... was S'n'B night.
It was a relatively small group of about eight or nine. We had a new face, Heather, who brought along a cross-stitch fairy and a big collection of patterns from 1980s magazines. Some of the clothes looked incredibly dated, others looked surprisingly modern.
I didn't spend much time looking at what people were knitting. A booga bag and the start of a blanket are all I can remember. I took my scarf, but this time I knitted the complex row before I went, so I had three simple rows before I got onto the complex one. I only tinked one row.
We had some very erudite conversations about art. It was generally agreed that much of the modern art world is incredibly pretentious, and also that what is considered "good" is very subject to the vagaries of fashion in the art world.
I found Molly Chicken's blog post about art courses, which was similar to my fellow stitchers' experiences.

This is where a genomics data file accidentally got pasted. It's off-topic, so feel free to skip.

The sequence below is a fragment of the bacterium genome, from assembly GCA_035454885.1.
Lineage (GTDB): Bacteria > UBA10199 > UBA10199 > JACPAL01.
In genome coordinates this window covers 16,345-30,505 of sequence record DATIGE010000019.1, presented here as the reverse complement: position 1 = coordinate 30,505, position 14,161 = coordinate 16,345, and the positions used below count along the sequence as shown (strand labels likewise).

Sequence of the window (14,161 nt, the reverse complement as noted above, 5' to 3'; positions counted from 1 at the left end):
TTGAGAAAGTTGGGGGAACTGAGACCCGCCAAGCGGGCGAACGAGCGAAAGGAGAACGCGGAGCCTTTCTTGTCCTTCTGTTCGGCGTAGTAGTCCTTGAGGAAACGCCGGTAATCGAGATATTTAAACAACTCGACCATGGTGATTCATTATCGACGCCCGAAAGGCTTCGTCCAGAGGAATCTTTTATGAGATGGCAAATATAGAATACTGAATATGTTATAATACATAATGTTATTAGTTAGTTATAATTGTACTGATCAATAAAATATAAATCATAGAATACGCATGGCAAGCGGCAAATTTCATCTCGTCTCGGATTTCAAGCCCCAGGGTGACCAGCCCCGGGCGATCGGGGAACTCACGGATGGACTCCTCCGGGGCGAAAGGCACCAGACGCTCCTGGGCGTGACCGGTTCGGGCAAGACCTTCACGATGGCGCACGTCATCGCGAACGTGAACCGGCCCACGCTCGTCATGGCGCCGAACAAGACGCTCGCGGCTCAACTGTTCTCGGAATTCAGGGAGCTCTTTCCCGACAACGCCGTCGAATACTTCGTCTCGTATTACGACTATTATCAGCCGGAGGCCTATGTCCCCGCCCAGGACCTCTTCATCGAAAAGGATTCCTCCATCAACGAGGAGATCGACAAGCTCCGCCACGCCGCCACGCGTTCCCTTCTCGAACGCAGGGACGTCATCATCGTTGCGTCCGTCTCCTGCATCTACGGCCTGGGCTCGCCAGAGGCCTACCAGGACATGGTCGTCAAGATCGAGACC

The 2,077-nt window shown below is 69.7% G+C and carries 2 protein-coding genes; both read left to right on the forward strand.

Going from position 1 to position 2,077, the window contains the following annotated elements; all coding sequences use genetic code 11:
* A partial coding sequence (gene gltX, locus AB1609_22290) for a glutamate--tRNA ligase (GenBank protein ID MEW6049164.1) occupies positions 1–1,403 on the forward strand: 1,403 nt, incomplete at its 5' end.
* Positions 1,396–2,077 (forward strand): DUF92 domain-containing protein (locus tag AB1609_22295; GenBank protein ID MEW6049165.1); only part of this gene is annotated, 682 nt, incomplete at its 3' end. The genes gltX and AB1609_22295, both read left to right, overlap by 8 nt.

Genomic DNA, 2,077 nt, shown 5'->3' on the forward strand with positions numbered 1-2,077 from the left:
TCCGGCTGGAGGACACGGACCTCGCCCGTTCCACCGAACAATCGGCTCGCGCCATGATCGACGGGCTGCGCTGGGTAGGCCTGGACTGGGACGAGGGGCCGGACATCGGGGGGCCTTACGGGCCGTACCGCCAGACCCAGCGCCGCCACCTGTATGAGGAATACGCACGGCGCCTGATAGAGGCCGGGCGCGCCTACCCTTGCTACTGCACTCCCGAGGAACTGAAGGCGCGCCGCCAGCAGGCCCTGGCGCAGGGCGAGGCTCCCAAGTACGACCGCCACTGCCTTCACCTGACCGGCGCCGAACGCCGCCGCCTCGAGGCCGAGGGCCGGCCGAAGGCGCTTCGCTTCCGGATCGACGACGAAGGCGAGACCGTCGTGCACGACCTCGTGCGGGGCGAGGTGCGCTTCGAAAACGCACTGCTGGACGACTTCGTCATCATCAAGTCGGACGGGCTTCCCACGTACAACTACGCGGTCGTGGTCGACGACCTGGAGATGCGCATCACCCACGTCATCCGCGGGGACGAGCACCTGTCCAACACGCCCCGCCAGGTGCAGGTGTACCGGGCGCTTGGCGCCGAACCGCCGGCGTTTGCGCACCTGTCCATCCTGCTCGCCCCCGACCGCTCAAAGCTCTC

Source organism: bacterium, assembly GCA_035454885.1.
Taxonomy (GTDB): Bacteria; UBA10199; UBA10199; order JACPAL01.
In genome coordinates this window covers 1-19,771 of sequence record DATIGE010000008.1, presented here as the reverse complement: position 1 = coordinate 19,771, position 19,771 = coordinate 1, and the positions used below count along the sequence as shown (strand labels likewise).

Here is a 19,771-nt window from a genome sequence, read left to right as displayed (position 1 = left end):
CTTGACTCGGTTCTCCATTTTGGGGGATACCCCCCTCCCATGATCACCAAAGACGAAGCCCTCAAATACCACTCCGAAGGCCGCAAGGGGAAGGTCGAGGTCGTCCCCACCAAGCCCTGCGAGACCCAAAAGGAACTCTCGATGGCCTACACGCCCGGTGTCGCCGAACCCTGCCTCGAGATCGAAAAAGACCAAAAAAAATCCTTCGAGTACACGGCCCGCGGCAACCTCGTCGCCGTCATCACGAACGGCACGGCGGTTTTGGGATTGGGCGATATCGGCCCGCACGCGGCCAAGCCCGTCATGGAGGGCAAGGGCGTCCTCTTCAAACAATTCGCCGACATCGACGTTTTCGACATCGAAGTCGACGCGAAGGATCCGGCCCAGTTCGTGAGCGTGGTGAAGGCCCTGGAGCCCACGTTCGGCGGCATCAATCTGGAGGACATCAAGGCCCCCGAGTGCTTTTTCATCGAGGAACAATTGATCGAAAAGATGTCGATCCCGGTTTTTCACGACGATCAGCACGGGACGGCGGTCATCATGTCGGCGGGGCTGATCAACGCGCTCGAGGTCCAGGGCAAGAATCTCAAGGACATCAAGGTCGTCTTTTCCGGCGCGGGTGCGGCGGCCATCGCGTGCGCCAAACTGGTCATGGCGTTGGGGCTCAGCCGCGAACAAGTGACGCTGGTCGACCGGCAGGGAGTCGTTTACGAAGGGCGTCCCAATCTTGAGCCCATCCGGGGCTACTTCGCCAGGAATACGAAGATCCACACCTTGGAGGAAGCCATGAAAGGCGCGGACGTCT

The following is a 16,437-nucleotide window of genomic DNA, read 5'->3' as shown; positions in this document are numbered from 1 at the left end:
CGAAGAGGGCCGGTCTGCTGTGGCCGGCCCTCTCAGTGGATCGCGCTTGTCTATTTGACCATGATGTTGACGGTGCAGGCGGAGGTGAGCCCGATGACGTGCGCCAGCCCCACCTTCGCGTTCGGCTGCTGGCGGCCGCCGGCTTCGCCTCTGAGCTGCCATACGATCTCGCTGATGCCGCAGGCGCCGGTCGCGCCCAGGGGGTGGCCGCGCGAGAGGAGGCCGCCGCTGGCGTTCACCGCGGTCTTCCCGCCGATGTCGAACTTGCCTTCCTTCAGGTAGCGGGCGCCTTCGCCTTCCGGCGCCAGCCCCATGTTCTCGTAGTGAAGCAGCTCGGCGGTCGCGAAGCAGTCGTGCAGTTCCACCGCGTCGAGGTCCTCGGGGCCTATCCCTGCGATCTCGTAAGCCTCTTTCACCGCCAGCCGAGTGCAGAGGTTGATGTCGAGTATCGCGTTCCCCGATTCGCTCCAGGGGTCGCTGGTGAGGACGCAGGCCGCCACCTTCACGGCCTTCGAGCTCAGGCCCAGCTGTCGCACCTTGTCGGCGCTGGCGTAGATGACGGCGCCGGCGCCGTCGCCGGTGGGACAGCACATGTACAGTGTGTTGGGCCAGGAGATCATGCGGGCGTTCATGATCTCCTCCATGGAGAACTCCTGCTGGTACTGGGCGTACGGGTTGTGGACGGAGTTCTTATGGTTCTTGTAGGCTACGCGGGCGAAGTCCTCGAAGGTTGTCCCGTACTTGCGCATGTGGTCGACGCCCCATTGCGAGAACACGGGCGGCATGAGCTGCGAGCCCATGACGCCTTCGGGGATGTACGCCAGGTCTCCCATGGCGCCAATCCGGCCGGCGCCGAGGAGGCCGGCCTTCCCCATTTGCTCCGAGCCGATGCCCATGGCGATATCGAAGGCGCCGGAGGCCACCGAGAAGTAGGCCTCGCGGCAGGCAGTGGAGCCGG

I'm reminded of a snippet from a comedy TV show from the eighties: at the time there were a number of late night programs that featured groups of educated guests sitting round a table discussing stuff. The spoof had a group of people sitting round a table discussing art.
Industrialist: I don't know much about art, but I know what I like.
Art Critic: That's funny, because I know a lot about art, but I don't know know what I like.